• Intellect: Reflects the openness to new ideas, intellectual curiosity, and interest in abstract thinking (Item 29).
    • Liberalism: The importance placed on ethical, philosophical, and moral principles as determined by political persuasion (Item 22).
  2. Conscientiousness: Reflects how organised, responsible, and goal-oriented a person is.
    • Self-Efficacy: Reflects the belief in one’s own capabilities to successfully accomplish tasks and goals (Item 24).
    • Orderliness: Measures the preference for structure, organisation, and tidiness in one’s environment (Item 15).
    • Dutifulness: Reflects the sense of responsibility, duty, and obligation towards fulfilling tasks and commitments (Item 27).
    • Achievement Striving: Assesses the drive for success, setting high personal standards, and working diligently towards goals (Item 18).
    • Self-Discipline: Reflects the ability to control impulses, maintain focus, and persevere in the face of challenges (Item 21).
    • Cautiousness: Measures the inclination to think carefully, consider alternatives, and approach decisions cautiously. This facet is not akin to risk aversion, but rather more in line with deliberate decision making (Item 8).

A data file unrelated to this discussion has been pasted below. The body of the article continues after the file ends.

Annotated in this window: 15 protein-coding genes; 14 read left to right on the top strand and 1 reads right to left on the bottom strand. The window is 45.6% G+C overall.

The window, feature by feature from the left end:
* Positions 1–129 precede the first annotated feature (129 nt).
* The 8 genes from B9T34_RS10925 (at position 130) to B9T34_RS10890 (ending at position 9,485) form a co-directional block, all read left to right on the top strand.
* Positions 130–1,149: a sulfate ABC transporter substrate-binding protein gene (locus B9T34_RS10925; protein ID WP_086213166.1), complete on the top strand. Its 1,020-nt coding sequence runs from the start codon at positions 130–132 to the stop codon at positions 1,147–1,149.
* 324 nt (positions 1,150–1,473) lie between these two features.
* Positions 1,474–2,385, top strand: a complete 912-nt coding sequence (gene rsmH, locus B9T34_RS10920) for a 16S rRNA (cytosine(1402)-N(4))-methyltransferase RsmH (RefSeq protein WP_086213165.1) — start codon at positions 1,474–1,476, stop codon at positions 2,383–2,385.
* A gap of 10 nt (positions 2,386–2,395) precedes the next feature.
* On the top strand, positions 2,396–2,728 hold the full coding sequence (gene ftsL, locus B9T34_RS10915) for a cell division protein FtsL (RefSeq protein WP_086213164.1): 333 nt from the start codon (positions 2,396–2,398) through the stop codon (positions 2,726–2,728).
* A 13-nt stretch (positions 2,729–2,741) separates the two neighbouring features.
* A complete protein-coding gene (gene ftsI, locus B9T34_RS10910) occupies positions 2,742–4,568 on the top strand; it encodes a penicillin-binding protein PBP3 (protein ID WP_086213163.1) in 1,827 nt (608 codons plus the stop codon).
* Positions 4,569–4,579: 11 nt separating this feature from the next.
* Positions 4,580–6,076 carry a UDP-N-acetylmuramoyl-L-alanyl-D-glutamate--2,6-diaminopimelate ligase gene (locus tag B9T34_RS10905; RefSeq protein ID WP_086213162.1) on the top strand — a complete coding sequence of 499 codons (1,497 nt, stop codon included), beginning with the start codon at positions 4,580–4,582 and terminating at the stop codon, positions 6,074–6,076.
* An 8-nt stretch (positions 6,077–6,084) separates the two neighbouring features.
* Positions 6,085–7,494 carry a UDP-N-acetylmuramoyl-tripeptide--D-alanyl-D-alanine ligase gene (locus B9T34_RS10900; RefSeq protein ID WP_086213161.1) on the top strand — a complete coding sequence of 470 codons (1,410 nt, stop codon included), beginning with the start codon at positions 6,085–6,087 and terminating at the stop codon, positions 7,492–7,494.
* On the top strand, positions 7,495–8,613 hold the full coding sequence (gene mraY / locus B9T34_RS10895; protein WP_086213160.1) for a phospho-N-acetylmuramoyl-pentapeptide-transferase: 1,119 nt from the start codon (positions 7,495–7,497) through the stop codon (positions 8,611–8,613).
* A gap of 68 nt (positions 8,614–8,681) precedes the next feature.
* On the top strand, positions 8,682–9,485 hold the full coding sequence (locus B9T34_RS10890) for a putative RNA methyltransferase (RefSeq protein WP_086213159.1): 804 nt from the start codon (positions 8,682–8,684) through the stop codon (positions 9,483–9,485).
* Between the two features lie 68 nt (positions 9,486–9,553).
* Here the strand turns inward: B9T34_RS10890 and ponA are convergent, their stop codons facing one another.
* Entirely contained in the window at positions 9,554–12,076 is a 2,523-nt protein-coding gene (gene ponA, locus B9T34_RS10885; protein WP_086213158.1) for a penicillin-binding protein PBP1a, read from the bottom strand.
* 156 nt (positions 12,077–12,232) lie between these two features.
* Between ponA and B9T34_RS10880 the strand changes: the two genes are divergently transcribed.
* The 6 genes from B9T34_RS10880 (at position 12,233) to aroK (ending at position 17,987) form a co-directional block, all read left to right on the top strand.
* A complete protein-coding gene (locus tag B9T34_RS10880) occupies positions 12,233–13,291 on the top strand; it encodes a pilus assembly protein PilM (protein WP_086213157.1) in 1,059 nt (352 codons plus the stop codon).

3. Extraversion: Measures the extent to which a person is outgoing, energetic, and sociable.
    • Friendliness: Assesses the inclination to be warm, affable, and friendly towards others (Item 12).
    • Gregariousness: Reflects the enjoyment of being in social situations and seeking out the company of others (Item 3).
    • Assertiveness: Measures the tendency to express opinions, desires, and needs confidently and directly (Item 4).
    • Activity Level: Assesses the preference for being active, energetic, and engaged in physical and mental pursuits (Item 6).
    • Excitement Seeking: Reflects the inclination to seek out novel, thrilling, and stimulating experiences (Item 19).
    • Cheerfulness: Measures the tendency to experience positive emotions, joyfulness, and optimism (Item 30).
  4. Agreeableness: Assesses the level of compassion, cooperativeness, and kindness in an individual.
    • Trust: Reflects the tendency to believe in the sincerity and trustworthiness of others (Item 1).
    • Morality: Measures the importance placed on adhering to ethical principles concerning other people’s rights (Item 14).
    • Altruism: Assesses the extent to which a person is inclined to help and support others (Item 10).
    • Cooperation: Reflects the willingness to work harmoniously with others and avoid conflicts (Item 9).
    • Modesty: Measures the inclination to downplay one’s own achievements and avoid self-promotion (Item 20).